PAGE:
No. In fact, one of the most effectives strategies for avoiding probate is to convert as many estate assets as possible into non-probate assets. As the name implies, assets that are considered “non-probate” assets bypass the probate process altogether and can be distributed immediately to the intended beneficiary. … [Read more...] about Are all assets required to go through probate?
A trust is a relationship whereby property is held by one party for the benefit of another. A trust is created by a Settlor, also called a Maker, Grantor, or Trustor who transfers property to a Trustee chosen by the Settlor. The Trustee holds that property for the trust beneficiaries. The beneficiary of a trust can be an individual, an entity (such as a charity or political organization), or even the family pet. Assets held by a trust are considered non-probate assets, meaning they bypass … [Read more...] about How can a trust help me estate avoid probate?
When you co-own an asset, titling it jointly with rights of survivorship means that your interest in the asset will transfer automatically and directly to the surviving co-owners upon your death without the need to go through probate. While joint ownership may avoid probate, it is an incomplete “shortcut” in most instances. … [Read more...] about Can the manner in which I title assets help avoid probate?
There are several reasons why avoiding probate is such a common estate planning goal. One reason is the amount of time it takes to get through the probate process. In the State of New York, creditors have seven months from the date of appointment of the executor or administrator to file claims against the estate. Consequently, it takes a minimum of about nine months to probate even a relative modest estate. More complex estates can easily take more than a year to probate, meaning beneficiaries … [Read more...] about Why is probate avoidance such a common goal?
If the decedent died without leaving behind a Will, the estate is an “intestate” estate and is handled via a proceeding called intestate administration. Fundamentally, an intestate administration is the same as probate in that the basic goals of the probate process remain the same. There are, however, a few important practical and procedural differences. Chief among those differences is that the New York intestate succession laws will determine how the estate assets are distributed if there is … [Read more...] about What if the decedent didn’t leave a Will?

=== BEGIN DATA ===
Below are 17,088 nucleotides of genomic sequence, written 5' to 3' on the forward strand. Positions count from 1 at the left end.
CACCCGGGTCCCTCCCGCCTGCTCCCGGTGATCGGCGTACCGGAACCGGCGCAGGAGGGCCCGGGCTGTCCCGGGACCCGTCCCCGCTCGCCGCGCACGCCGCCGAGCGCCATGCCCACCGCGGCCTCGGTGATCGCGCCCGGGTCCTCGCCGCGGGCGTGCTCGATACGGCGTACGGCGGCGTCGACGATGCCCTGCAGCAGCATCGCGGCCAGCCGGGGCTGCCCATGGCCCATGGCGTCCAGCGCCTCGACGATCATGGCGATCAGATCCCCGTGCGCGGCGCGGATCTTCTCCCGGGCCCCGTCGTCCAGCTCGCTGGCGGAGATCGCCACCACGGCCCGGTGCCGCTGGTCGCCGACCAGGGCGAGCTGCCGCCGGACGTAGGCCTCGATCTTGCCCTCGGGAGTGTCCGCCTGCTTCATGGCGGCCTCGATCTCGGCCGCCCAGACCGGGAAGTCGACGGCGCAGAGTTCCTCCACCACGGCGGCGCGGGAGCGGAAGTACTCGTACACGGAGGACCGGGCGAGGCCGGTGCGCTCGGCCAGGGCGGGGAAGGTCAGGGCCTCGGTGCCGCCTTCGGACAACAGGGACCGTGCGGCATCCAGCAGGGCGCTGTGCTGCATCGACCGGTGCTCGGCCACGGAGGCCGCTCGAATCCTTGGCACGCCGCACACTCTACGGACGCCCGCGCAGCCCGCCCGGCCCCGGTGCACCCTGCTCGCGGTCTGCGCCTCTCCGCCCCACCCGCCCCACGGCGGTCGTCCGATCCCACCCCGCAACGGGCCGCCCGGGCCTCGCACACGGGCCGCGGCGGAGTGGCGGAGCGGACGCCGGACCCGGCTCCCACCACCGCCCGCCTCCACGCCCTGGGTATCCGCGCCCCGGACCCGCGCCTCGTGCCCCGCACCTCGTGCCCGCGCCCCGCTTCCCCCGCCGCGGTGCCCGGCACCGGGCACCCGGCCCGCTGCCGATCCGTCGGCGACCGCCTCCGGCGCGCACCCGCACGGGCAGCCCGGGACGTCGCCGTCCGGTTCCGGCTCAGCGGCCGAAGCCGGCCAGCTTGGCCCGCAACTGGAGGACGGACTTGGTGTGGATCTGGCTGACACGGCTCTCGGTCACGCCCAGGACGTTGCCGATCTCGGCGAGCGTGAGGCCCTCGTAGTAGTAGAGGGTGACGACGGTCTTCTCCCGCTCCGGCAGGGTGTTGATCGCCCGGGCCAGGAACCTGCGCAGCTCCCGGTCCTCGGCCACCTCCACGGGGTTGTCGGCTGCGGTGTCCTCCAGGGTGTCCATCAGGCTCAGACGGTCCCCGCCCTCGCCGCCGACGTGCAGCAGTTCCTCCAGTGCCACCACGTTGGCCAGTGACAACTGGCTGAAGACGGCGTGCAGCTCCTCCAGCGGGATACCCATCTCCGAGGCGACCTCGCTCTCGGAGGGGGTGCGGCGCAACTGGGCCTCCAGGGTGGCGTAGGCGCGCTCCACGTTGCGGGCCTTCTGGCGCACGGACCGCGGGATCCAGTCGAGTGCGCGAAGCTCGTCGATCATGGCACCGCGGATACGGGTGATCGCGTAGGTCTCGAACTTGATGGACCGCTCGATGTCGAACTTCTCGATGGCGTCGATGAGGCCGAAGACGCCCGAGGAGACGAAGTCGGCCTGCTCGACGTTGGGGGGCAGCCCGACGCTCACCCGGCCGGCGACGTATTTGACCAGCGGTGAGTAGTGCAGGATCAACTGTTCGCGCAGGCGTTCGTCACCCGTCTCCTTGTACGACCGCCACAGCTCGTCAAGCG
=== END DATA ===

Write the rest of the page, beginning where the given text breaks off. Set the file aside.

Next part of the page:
Most estates must go through some type of probate; however, the estate may not be required to go through formal probate. Like most states, the State of New York does have a small estate alternative to formal probate. For estates that qualify, a Small Estate Affidavit may be used in lieu of formal probate to transfer estate assets. As of 2019, the estate must have assets valued at $30,000 or less, and not include any real property, to use a Small Estate Affidavit. … [Read more...] about Do all estates have to go through probate?
Most people leave behind an estate when they die. That estate consists of all assets, both tangible and intangible, as well as both real and personal property, owned by the decedent at the time of death. Probate is the name given to the legal process that eventually transfers those assets to the new owners. Before those estate assets are transferred, however, probate also serves additional functions, such as: Making sure that all estate assets are identified, located, and valued … [Read more...] about What is probate?